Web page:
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US Senator says TikTok divestiture deadline could be extended to one year

FILE PHOTO: Illustration shows U.S. flag and TikTok logo

By David Shepardson

WASHINGTON (Reuters) - The chair of the U.S. Senate Commerce Committee said on Wednesday that lawmakers could extend to one year a proposed deadline to force TikTok's parent company, China's ByteDance, to divest the short video app used by 170 million Americans.

The U.S. House of Representatives voted 352-65 on March 13 to give TikTok's ByteDance, about six months to divest the U.S. assets of the short-video app, or face a ban.

Senate Commerce Committee chair Maria Cantwell said she likes the idea of extending the deadline to one year. "My guess is that would be a good component to guarantee success," she told reporters on Wednesday. "We're talking to our colleagues, people have questions."

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Congressional aides had told Reuters that the idea of a one-year deadline has been discussed. The longer deadline would put any potential TikTok ban well into 2025 and beyond the November presidential election.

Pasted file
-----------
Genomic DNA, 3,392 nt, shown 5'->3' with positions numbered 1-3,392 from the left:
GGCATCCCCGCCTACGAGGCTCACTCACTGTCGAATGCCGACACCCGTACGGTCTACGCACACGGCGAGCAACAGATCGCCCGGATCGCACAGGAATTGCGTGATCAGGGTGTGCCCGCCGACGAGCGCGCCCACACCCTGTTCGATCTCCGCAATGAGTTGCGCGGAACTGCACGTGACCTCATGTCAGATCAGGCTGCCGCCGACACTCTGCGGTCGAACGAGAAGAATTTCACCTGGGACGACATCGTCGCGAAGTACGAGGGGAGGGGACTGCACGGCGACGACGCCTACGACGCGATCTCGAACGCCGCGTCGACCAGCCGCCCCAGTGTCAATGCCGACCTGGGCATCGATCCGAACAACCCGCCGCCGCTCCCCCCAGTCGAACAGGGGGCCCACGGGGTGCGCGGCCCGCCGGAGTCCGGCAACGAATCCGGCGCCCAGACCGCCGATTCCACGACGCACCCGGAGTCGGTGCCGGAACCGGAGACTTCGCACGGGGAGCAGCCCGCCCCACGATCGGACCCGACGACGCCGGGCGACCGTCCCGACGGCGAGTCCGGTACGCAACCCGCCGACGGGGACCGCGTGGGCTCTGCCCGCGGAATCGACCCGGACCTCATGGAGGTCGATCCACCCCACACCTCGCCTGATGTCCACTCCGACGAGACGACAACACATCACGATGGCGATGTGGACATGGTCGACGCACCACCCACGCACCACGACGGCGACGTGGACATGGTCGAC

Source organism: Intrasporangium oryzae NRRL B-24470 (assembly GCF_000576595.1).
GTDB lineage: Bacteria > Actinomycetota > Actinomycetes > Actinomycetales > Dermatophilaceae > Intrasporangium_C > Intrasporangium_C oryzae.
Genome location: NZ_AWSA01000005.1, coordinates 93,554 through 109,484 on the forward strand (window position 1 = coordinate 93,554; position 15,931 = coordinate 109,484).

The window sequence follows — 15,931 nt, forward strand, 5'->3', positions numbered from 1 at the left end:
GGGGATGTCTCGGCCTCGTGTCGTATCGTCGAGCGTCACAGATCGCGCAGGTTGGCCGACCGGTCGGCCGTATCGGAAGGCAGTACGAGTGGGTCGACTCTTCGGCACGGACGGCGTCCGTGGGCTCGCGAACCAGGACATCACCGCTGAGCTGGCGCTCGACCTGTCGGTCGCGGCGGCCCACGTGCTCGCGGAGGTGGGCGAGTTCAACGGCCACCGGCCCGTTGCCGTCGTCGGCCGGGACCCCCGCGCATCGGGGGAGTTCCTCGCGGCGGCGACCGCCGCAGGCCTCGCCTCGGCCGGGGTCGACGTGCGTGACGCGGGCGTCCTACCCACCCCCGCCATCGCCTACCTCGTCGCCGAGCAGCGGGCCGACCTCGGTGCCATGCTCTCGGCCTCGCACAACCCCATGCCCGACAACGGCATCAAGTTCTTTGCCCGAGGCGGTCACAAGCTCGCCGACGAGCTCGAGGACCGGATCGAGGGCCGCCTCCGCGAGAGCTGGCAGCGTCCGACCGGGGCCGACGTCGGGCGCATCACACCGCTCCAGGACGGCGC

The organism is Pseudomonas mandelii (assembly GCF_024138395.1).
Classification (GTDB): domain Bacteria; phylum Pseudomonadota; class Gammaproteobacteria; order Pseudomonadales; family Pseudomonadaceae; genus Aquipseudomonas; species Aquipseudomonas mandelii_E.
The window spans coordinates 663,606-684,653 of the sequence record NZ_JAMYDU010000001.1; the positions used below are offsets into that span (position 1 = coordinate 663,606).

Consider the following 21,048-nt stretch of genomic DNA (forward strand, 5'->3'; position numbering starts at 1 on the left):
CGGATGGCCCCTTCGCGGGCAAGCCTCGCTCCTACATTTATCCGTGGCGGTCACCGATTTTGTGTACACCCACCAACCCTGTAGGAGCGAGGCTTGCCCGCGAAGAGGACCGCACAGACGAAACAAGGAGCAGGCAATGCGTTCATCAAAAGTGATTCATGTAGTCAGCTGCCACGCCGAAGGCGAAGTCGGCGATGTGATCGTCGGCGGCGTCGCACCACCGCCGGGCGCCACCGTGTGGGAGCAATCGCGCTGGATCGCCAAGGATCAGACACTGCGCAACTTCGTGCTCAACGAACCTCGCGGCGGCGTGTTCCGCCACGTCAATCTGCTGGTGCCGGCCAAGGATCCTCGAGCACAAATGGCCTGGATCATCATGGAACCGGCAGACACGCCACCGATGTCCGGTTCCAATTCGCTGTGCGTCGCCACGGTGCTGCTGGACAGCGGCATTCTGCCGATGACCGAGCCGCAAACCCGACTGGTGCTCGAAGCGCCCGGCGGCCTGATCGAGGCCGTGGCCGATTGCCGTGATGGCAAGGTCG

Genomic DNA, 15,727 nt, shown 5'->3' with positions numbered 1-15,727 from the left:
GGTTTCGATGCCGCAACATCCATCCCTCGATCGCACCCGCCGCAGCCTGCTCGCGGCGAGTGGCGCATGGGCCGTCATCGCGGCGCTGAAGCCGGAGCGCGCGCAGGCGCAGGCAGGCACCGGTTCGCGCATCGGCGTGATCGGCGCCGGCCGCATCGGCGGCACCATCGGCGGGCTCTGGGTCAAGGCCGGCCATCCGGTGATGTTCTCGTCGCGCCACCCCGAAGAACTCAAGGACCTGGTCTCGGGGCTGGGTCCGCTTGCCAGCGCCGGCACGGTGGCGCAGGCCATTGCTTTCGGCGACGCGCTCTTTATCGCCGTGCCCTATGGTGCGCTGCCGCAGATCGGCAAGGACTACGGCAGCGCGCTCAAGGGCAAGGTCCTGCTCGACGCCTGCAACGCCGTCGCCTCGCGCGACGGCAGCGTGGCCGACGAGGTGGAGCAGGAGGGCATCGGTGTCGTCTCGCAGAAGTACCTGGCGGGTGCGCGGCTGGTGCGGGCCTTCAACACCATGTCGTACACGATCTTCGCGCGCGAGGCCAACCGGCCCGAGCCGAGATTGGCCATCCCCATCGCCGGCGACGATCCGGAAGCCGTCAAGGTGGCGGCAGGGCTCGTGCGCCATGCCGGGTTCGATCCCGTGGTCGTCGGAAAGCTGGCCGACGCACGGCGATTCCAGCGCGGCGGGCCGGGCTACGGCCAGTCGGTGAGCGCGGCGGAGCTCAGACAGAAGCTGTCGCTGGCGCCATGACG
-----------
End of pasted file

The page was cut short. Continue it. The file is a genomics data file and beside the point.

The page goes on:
On Monday, Cantwell told reporters she will meet with Senate Democratic Leader Chuck Schumer and Senate Intelligence Committee chair Mark Warner and "then we will have a game plan on how to proceed."

On Wednesday, Cantwell said it was still "possible" the Senate could take up the House bill but she reiterated that senators want to make the bill stronger and put it on a better legal footing. She noted that attempts by former President Donald Trump's administration and the state of Montana failed to ban TikTok.

This week, Senate Republican leader Mitch McConnell backed forcing a divestiture calling TikTok "America’s greatest strategic rival is threatening our security right here on U.S. soil in tens of millions of American homes."

TikTok has become a major issue in Washington. Lawmakers have been flooded with calls from users who oppose the legislation.

"A ban on TikTok would violate the First Amendment rights of 170 million Americans," TikTok said on Friday.

Many lawmakers and President Joe Biden's administration say TikTok poses national security risks because China could compel TikTok to share American user data, while TikTok insists it has never shared U.S. data and never would.

TikTok says it has spent more than $1.5 billion on the effort to protect U.S. data and house it in the U.S.

(Reporting by David Shepardson; Editing by David Gregorio)